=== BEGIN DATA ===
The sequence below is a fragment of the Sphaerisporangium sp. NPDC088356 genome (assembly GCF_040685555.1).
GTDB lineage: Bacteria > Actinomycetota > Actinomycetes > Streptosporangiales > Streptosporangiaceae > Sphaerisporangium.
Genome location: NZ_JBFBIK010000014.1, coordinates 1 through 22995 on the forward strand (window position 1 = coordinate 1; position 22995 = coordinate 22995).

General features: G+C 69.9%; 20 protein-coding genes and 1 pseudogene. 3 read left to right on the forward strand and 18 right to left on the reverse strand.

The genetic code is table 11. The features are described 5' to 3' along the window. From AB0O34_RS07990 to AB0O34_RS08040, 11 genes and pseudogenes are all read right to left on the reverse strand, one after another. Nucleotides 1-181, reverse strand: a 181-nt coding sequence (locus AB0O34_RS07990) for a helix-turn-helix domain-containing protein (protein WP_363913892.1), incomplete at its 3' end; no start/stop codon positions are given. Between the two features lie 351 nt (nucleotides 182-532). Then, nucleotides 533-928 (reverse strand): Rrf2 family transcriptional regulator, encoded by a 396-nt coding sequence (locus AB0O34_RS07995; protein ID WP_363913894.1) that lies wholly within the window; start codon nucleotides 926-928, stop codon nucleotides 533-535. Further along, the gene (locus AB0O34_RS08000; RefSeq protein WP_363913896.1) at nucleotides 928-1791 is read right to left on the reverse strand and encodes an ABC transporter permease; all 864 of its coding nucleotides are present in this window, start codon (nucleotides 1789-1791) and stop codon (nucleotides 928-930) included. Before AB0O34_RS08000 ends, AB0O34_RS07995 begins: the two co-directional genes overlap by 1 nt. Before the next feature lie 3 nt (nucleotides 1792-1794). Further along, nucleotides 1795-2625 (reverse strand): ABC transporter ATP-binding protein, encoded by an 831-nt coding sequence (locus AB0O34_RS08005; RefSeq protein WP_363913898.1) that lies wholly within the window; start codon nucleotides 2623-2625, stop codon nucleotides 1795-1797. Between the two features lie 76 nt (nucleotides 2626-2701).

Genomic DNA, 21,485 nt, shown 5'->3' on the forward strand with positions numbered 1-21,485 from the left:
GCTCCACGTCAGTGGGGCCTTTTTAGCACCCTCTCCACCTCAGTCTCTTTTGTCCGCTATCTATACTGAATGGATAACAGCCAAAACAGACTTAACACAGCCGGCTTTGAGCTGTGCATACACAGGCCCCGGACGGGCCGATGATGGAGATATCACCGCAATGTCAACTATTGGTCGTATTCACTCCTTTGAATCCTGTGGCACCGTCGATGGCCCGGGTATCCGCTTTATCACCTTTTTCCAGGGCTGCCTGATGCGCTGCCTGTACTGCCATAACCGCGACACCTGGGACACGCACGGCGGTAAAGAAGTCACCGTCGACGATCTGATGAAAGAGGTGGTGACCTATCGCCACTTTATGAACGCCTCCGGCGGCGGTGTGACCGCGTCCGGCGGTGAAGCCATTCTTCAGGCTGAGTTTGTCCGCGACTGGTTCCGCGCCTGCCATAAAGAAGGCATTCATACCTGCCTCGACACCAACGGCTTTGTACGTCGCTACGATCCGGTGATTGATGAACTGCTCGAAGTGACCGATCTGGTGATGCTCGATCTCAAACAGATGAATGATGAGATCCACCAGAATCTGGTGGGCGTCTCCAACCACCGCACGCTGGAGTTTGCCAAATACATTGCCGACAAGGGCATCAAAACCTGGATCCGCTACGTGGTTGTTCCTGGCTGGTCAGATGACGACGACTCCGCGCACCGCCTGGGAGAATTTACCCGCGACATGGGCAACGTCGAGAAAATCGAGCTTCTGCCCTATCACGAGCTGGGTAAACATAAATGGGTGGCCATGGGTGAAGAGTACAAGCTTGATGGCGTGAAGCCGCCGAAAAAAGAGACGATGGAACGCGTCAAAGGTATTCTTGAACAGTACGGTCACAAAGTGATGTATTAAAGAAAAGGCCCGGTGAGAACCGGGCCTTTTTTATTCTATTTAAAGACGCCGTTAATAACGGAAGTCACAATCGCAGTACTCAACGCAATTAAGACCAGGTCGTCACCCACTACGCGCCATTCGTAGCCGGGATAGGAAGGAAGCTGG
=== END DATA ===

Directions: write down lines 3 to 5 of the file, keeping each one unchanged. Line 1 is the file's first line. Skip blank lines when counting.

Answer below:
Genome location: NZ_JBFBIK010000014.1, coordinates 1 through 22995 on the forward strand (window position 1 = coordinate 1; position 22995 = coordinate 22995).

General features: G+C 69.9%; 20 protein-coding genes and 1 pseudogene. 3 read left to right on the forward strand and 18 right to left on the reverse strand.

The genetic code is table 11. The features are described 5' to 3' along the window. From AB0O34_RS07990 to AB0O34_RS08040, 11 genes and pseudogenes are all read right to left on the reverse strand, one after another. Nucleotides 1-181, reverse strand: a 181-nt coding sequence (locus AB0O34_RS07990) for a helix-turn-helix domain-containing protein (protein WP_363913892.1), incomplete at its 3' end; no start/stop codon positions are given. Between the two features lie 351 nt (nucleotides 182-532). Then, nucleotides 533-928 (reverse strand): Rrf2 family transcriptional regulator, encoded by a 396-nt coding sequence (locus AB0O34_RS07995; protein ID WP_363913894.1) that lies wholly within the window; start codon nucleotides 926-928, stop codon nucleotides 533-535. Further along, the gene (locus AB0O34_RS08000; RefSeq protein WP_363913896.1) at nucleotides 928-1791 is read right to left on the reverse strand and encodes an ABC transporter permease; all 864 of its coding nucleotides are present in this window, start codon (nucleotides 1789-1791) and stop codon (nucleotides 928-930) included. Before AB0O34_RS08000 ends, AB0O34_RS07995 begins: the two co-directional genes overlap by 1 nt. Before the next feature lie 3 nt (nucleotides 1792-1794). Further along, nucleotides 1795-2625 (reverse strand): ABC transporter ATP-binding protein, encoded by an 831-nt coding sequence (locus AB0O34_RS08005; RefSeq protein WP_363913898.1) that lies wholly within the window; start codon nucleotides 2623-2625, stop codon nucleotides 1795-1797. Between the two features lie 76 nt (nucleotides 2626-2701).